• The Lees of Virginia
  • The Lees of Virginia
  • The Lees of Virginia
  • The Lees of Virginia

The Lee Family Digital Archive is the largest online source for primary source materials concerning the Lee family of Virginia. It contains published and unpublished items, some well known to historians, others that are rare or have never before been put online. We are always looking for new letters, diaries, and books to add to our website. Do you have a rare item that you would like to donate or share with us? If so, please contact our curator, Colin Woodward, about how you can contribute to this historic project.



Camp Fredg

6 Feby ’63

I recd yesterday my precious daughter your letter of the 3rd. I grieved very much when last in Richmond at not seeing you. You did right however in not coming down from H.[ickory] H.[ill] on saturday under the circumstances. I was obliged to leave Sunday morg myself. My movements are so uncertain & time so occupied that I cannot be relied on for anything. The only place I am to be found is in camp, & I am so cross now that I am not worth seeing anywhere. Here you will have to take me with the three stools, the snow, the rain & the mud. The storm of the last 24 hours has added to our stock of all, & we are now in a floating condition. But the sun & wind will carry all off in time, & then we shall appreciate our relief. Our horses & mules suffer the most. They have to bear the cold & rain, tug through the mud, & suffer all the time with hunger. The roads are wretched, almost impassable. I heard of Mary lately. One of our scouts brought me a card of Margaret Stuarts with a pair of gauntlets directed to “Cousin Robert.” All were well. Fitzhugh, Charlotte & Robt are a long way from me. I hear nothing from them. I hope they are all well. Give much love to your poor mother. I fear she will suffer this weather. Tell Miss Sallie to kiss you on your poor little face for me & keep away the pain. Remember me to Mrs. Warwick, Mr. Warwick & Douglass. I have no news. Genl Hooker is obliged to do something. I do not know what it will be. He is playing the Chinese game. Trying what frightening will do. He runs out his guns, starts his wagons & troops up & down the river, & creates an excitement generally. Our men look on in wonder, give a cheer, & all again subsides “in status quo antebellum.” I wish you were here with me to day. You would have sit by this little stove, look out at the rain & keep yourself dry. But here comes in all their wet the Adjt Genls with the papers. I must stop & go to work. See how kind God is, we have plenty to do, in good weather & bad. Kiss Custis for me. I hope Miss Sallie takes him some flowers sometimes. She can carry him nothing so sweet as her smiles.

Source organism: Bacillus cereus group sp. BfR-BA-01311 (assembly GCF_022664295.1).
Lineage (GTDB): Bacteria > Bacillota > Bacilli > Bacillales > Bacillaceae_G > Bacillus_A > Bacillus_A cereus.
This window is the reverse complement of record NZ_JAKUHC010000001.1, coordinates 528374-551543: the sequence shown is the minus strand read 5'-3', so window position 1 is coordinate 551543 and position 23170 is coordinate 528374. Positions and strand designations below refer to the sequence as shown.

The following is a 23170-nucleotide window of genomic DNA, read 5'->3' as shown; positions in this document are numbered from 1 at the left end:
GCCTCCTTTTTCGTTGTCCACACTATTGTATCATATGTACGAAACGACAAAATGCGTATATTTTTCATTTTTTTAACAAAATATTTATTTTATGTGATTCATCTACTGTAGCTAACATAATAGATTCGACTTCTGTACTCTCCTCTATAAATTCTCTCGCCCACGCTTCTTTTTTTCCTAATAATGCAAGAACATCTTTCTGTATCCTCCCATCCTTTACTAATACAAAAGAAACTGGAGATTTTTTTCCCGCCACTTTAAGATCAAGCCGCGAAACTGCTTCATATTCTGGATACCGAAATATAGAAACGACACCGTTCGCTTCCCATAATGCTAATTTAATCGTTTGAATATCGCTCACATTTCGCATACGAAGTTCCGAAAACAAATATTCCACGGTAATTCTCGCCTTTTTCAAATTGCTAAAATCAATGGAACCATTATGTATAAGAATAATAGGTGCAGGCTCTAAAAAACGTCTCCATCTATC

your devoted father

R E Lee  




Source: Transcribed from photocopy of original letter, Lee Family Papers, Mss1 L 51 c 432, Section 21, Virginia Historical Society, Richmond

Transcribed by Colin Woodward, 2017 May 3

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